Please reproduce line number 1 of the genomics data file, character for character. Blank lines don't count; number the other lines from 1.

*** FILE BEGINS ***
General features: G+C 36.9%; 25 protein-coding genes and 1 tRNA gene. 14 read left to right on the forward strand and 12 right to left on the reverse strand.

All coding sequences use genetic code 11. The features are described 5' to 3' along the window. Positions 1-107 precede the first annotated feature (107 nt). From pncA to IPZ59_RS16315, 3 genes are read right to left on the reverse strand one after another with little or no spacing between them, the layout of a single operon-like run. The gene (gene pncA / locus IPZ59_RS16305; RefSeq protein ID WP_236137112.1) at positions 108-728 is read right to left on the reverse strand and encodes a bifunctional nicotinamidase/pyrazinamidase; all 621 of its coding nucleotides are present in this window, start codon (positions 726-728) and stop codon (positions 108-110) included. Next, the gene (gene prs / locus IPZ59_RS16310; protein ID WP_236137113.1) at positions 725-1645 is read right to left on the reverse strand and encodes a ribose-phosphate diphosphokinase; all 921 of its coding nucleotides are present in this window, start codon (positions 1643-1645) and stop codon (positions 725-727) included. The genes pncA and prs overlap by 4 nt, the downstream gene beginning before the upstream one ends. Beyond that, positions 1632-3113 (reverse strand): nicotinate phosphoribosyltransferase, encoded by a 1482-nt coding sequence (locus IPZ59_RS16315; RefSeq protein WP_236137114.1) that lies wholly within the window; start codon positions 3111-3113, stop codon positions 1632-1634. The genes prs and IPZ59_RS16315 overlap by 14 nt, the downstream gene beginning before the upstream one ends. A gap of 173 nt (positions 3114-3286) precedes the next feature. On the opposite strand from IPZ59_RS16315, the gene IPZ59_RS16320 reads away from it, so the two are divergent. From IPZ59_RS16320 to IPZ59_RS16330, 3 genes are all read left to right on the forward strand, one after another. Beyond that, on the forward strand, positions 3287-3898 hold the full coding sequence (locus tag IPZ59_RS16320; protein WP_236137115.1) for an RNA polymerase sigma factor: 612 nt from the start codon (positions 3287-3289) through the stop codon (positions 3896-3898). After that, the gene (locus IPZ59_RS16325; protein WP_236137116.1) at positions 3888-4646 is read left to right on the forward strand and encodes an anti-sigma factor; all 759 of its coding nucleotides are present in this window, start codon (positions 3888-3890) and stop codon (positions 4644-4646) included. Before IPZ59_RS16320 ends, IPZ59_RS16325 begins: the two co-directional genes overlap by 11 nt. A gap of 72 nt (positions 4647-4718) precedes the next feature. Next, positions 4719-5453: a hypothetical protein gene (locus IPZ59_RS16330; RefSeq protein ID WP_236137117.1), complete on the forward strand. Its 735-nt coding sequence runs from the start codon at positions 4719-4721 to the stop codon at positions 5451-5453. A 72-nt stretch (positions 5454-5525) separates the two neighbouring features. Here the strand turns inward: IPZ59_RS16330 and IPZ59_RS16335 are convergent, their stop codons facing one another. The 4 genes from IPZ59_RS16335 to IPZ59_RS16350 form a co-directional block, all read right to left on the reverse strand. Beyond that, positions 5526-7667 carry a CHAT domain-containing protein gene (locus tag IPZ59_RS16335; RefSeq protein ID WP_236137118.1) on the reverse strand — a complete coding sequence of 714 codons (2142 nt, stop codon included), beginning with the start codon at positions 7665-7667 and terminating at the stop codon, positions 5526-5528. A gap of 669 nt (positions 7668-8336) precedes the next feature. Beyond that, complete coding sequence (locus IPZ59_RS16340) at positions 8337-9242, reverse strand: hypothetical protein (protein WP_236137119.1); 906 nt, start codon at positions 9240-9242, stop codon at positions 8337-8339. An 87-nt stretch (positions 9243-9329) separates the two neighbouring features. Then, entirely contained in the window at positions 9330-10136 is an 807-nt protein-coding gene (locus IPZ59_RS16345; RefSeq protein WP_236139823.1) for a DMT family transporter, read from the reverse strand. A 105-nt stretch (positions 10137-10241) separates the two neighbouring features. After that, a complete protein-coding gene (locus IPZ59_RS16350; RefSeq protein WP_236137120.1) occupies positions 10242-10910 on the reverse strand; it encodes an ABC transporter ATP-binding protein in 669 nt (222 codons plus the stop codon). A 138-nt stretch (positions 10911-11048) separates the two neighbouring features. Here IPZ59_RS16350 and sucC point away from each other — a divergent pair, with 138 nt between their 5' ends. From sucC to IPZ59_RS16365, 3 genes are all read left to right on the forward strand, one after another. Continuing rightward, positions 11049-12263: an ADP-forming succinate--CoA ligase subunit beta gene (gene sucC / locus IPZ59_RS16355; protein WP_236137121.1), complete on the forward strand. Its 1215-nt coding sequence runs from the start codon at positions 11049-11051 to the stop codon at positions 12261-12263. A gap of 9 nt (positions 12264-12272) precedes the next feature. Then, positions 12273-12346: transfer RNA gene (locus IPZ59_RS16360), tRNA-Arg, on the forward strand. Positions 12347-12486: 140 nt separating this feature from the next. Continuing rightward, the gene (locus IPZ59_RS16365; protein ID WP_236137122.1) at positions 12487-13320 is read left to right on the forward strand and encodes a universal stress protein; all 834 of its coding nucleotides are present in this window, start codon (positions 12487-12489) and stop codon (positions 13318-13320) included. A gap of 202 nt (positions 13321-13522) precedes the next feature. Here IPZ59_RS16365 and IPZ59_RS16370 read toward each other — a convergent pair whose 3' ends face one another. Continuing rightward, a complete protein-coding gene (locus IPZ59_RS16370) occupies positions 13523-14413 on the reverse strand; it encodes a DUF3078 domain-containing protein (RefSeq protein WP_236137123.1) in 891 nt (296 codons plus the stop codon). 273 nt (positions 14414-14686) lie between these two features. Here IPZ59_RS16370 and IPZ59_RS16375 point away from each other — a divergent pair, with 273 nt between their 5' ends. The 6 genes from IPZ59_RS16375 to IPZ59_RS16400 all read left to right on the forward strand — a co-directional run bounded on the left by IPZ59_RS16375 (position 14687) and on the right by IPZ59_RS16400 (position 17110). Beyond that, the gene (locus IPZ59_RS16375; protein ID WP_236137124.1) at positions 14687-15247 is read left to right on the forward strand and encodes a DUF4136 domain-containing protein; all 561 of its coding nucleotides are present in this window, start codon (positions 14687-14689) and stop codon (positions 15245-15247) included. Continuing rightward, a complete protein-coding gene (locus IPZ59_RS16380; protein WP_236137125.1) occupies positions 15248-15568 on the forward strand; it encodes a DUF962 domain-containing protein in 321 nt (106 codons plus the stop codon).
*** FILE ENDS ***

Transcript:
General features: G+C 36.9%; 25 protein-coding genes and 1 tRNA gene. 14 read left to right on the forward strand and 12 right to left on the reverse strand.